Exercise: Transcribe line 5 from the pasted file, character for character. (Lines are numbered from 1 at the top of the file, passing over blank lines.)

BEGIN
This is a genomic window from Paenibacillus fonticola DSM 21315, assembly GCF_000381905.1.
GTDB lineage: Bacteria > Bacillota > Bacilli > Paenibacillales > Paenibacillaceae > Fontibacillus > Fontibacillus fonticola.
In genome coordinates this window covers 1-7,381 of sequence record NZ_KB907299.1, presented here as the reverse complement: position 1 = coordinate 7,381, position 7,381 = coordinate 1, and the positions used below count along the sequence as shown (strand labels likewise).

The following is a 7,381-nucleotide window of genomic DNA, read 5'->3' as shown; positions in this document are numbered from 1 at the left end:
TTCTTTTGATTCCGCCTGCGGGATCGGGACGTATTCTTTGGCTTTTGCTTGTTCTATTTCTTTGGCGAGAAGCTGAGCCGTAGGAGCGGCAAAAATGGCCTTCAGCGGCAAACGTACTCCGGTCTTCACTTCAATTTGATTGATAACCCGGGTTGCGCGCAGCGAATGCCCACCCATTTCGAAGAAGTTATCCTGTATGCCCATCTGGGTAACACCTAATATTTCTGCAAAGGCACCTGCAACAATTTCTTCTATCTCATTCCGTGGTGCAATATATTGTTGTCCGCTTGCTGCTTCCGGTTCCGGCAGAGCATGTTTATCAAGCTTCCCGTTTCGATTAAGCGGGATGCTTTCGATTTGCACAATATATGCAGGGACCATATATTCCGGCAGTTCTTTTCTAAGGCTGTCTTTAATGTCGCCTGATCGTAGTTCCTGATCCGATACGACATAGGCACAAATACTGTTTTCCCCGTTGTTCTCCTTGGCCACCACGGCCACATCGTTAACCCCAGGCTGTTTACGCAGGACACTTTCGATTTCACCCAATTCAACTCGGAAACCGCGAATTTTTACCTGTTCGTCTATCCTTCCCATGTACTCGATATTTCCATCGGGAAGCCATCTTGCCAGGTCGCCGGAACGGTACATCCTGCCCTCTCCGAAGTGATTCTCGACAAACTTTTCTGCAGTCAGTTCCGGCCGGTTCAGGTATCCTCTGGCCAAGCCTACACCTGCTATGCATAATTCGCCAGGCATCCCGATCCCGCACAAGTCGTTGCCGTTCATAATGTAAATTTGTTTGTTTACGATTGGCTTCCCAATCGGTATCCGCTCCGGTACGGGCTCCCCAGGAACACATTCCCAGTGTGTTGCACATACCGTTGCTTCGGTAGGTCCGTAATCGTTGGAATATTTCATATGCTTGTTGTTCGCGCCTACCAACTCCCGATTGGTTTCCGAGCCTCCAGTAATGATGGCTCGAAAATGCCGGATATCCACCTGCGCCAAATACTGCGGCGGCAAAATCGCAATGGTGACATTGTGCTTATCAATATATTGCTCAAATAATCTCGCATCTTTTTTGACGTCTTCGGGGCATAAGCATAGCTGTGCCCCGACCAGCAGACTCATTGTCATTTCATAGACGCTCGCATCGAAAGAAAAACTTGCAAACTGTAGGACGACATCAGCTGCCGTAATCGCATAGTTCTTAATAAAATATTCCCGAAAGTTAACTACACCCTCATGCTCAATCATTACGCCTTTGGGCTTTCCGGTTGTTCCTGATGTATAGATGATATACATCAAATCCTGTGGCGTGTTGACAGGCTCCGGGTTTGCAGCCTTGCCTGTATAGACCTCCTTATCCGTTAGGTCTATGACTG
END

TTCTTTTGATTCCGCCTGCGGGATCGGGACGTATTCTTTGGCTTTTGCTTGTTCTATTTCTTTGGCGAGAAGCTGAGCCGTAGGAGCGGCAAAAATGGCCTTCAGCGGCAAACGTACTCCGGTCTTCACTTCAATTTGATTGATAACCCGGGTTGCGCGCAGCGAATGCCCACCCATTTCGAAGAAGTTATCCTGTATGCCCATCTGGGTAACACCTAATATTTCTGCAAAGGCACCTGCAACAATTTCTTCTATCTCATTCCGTGGTGCAATATATTGTTGTCCGCTTGCTGCTTCCGGTTCCGGCAGAGCATGTTTATCAAGCTTCCCGTTTCGATTAAGCGGGATGCTTTCGATTTGCACAATATATGCAGGGACCATATATTCCGGCAGTTCTTTTCTAAGGCTGTCTTTAATGTCGCCTGATCGTAGTTCCTGATCCGATACGACATAGGCACAAATACTGTTTTCCCCGTTGTTCTCCTTGGCCACCACGGCCACATCGTTAACCCCAGGCTGTTTACGCAGGACACTTTCGATTTCACCCAATTCAACTCGGAAACCGCGAATTTTTACCTGTTCGTCTATCCTTCCCATGTACTCGATATTTCCATCGGGAAGCCATCTTGCCAGGTCGCCGGAACGGTACATCCTGCCCTCTCCGAAGTGATTCTCGACAAACTTTTCTGCAGTCAGTTCCGGCCGGTTCAGGTATCCTCTGGCCAAGCCTACACCTGCTATGCATAATTCGCCAGGCATCCCGATCCCGCACAAGTCGTTGCCGTTCATAATGTAAATTTGTTTGTTTACGATTGGCTTCCCAATCGGTATCCGCTCCGGTACGGGCTCCCCAGGAACACATTCCCAGTGTGTTGCACATACCGTTGCTTCGGTAGGTCCGTAATCGTTGGAATATTTCATATGCTTGTTGTTCGCGCCTACCAACTCCCGATTGGTTTCCGAGCCTCCAGTAATGATGGCTCGAAAATGCCGGATATCCACCTGCGCCAAATACTGCGGCGGCAAAATCGCAATGGTGACATTGTGCTTATCAATATATTGCTCAAATAATCTCGCATCTTTTTTGACGTCTTCGGGGCATAAGCATAGCTGTGCCCCGACCAGCAGACTCATTGTCATTTCATAGACGCTCGCATCGAAAGAAAAACTTGCAAACTGTAGGACGACATCAGCTGCCGTAATCGCATAGTTCTTAATAAAATATTCCCGAAAGTTAACTACACCCTCATGCTCAATCATTACGCCTTTGGGCTTTCCGGTTGTTCCTGATGTATAGATGATATACATCAAATCCTGTGGCGTGTTGACAGGCTCCGGGTTTGCAGCCTTGCCTGTATAGACCTCCTTATCCGTTAGGTCTATGACTG